At the 2,500th celebration of the Iranian Monarchy in 1971, dinner is served in an opulent tent. Left to right are Prince Rainier of Monaco, Prince Philip of Great Britain, Crown Prince Gustav of Sweden and Vice President Spiro Agnew of the United States of America.
The 1953 coup is widely seen as having set the conditions for the 1979 Islamic Revolution. It is a consequence the US and Iran are still dealing with today. What seeds of discontent, retaliation and blowback are we sewing today... in Egypt? Palestine? Yemen? Pakistan? Syria?
Read Cecil Jones’ article on the CIA-led coup in Iran from Adbusters #78 below or listen to Noam Chomsky’s interview with Amy Goodman on Democracy Now from September 11th, 2013 where he discusses the legacy of torture left by the US in Iran from 1953 to today.
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On the verge of abandoning his seven-year exploration for oil in Iran, British socialite William Knox D'Arcy struck black gold in 1908. D'Arcy's fortuitous find meant incredible wealth for the British government, but set off the series of cataclysmic events over the next century that are at the core of why the United States is on the brink of invading Iran.
After the discovery of oil, the Anglo-Persian Oil Company (now known as BP) was created, and for the next four decades Iranian oil fueled the British Empire. Since England didn't have another oil-producing colony, Iran's oil kept every British factory, home and car up and running. For its part, Iran received a mere 16 percent of the revenue.
When the British government refused to renegotiate a fair deal with Iran, Prime Minister Mohammed Mossadegh nationalized the oilfields in 1951. But Britain would not let the loss of its most important resource go unanswered. By convincing the US government that an encroaching Soviet Empire was inching into Iran, the British got the Central Intelligence Agency to orchestrate a coup d'état. Two years after Iran took back its oil, the democratically elected Mossadegh was removed and replaced by the pro-western Shah Mohammad Reza Pahlavi. Over the course of his 25 years in power, the Shah terrorized his people, imprisoning and torturing tens of thousands of political opponents, while blowing millions on extravagant celebrations as his people lived in abject poverty.
Although the Shah protected British and America's oil supplies, the CIA realized that its meddling could have some repercussions. After the coup, the CIA coined the term "blowback" to describe the possible "unintended consequences" of its covert action. The 1953 CIA-led coup in Iran set the stage for the Islamic Revolution of 1979, the consequences of which the US and Iran are still facing today.
Photo: The corpses of 11 dignitaries of the Shah's regime lie on the floor of a Tehran morgue in April 1979. Among them are Khalatbari, former Minister of Foreign Affairs and General Hassan Pakhravan, first chief of the Savak, the brutal and much-despised political police. (Abbas/Magnum)
New York Times reporter Stephen Kinzer explores the history of America's involvement in Iran with his book, All The Shah's Men: An American Coup and the Roots of Middle East Terror. Notably, he shows how the CIA-led coup of the nationalist Iranian government in 1953 created the roots of virulent anti-western sentiment in the Middle East. The following is an excerpt from an interview with Democracy Now's Amy Goodman.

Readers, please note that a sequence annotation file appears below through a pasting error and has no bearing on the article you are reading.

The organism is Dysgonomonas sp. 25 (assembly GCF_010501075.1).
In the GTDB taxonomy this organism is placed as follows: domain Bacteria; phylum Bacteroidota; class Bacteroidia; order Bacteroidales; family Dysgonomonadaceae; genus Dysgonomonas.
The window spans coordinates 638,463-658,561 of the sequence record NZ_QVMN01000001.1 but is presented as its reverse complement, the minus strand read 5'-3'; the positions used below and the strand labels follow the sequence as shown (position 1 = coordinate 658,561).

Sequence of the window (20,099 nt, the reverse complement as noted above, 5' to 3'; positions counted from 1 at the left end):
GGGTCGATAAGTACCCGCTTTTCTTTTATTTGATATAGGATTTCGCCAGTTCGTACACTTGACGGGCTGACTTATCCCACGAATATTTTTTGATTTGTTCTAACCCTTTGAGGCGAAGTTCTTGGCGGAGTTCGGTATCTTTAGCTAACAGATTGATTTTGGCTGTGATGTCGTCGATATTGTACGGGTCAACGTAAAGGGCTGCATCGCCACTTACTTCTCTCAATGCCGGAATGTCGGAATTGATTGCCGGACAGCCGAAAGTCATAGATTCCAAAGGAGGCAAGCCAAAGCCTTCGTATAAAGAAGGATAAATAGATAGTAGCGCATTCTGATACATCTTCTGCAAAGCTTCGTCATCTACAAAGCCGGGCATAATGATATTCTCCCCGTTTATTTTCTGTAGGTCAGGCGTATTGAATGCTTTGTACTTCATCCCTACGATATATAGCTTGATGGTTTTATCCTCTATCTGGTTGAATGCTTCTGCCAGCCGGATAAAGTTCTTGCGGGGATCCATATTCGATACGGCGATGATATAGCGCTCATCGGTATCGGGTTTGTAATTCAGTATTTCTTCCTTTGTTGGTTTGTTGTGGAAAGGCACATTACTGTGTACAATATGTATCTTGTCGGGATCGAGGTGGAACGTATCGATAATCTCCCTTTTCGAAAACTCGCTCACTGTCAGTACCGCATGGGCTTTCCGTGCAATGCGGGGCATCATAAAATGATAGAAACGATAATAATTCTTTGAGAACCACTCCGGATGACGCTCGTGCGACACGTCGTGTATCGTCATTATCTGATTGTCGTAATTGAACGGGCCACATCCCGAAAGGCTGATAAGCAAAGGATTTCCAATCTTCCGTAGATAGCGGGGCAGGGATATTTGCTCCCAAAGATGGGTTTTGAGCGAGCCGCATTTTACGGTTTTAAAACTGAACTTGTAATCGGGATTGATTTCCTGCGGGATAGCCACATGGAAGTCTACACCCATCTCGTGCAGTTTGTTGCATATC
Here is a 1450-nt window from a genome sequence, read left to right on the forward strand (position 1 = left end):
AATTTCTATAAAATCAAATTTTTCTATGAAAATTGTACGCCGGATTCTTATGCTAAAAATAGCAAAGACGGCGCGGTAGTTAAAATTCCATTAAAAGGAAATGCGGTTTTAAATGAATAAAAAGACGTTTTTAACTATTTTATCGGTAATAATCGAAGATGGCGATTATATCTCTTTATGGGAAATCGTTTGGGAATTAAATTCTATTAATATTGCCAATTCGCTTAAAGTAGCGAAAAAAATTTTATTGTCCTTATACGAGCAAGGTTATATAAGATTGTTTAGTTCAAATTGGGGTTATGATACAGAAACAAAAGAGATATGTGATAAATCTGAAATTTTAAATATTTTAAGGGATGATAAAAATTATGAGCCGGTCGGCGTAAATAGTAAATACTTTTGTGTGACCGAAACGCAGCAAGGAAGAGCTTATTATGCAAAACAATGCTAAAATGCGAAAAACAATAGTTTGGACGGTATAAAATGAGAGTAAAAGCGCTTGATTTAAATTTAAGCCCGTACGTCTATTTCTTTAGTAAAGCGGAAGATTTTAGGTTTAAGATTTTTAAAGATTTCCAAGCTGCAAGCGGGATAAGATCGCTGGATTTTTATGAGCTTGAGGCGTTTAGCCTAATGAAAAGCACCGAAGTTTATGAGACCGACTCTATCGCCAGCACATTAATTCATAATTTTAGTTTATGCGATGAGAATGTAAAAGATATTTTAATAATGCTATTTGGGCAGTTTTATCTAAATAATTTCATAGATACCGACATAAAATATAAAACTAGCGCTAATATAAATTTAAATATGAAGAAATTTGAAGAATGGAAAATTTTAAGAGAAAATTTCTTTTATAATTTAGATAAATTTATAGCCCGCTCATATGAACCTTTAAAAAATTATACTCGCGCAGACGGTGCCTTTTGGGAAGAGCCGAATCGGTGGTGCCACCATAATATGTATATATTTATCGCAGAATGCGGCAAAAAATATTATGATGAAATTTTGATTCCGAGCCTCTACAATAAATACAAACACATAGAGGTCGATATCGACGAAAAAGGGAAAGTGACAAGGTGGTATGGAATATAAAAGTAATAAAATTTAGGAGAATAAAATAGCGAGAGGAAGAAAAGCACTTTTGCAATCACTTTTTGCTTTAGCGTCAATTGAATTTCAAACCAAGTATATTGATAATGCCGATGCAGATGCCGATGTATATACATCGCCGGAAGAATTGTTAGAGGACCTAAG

I was recently on a panel in the National Cathedral in Washington, and one of the other panelists – we were talking about Iran – was Bruce Laingen, who had been the chief American diplomat in Iran and was the most prominent figure among the hostages that were held there for 444 days. And I knew that Laingen had become an advocate of reconciliation with Iran, which I consider quite remarkable, considering the ordeal that he suffered, so I wanted to talk to him.
He told me an amazing story. He said, "I had been sitting in my solitary cell as a hostage for about a year, when one day the cell door opens, and there is standing one of the hostage takers, one of my jailers. And all of my rage and my fury built up over one year sitting in that cell just burst out, and I started screaming at him, and I was telling him, ‘You have no right to do this! This is cruel, this is inhumane! These people have done nothing! This is a violation of every law of god and man! You cannot take innocent people hostage!'" He said, "I went on like this for several minutes. When I was finally out of breath, the hostage taker paused for a moment, and then he leaned into my cell and said, in very good English, ‘You have no right to complain, because you took our whole country hostage in 1953.'"
That story really reinforced to me the connection and the fact that those hostage takers took those hostages not out of nihilistic rage, but for a very specific reason that seemed to make very good sense to them. In 1953, the Iranian people had chased the Shah out, but CIA agents working inside the American embassy in Tehran organized a coup and brought him back. So flash forward to 1979, people of Iran have chased the Shah out again. He has been admitted into the United States.
People in Iran are thinking, "It's all happening again. CIA agents working in the basement of the American embassy are going to organize a coup, and they're going to bring the Shah back. We have to prevent 1953 from happening again." That was the motivation for the hostage taking, although I don't think any of us really understood that at the time.
Listen to the complete interview with Stephen Kinzer from democracynow.org.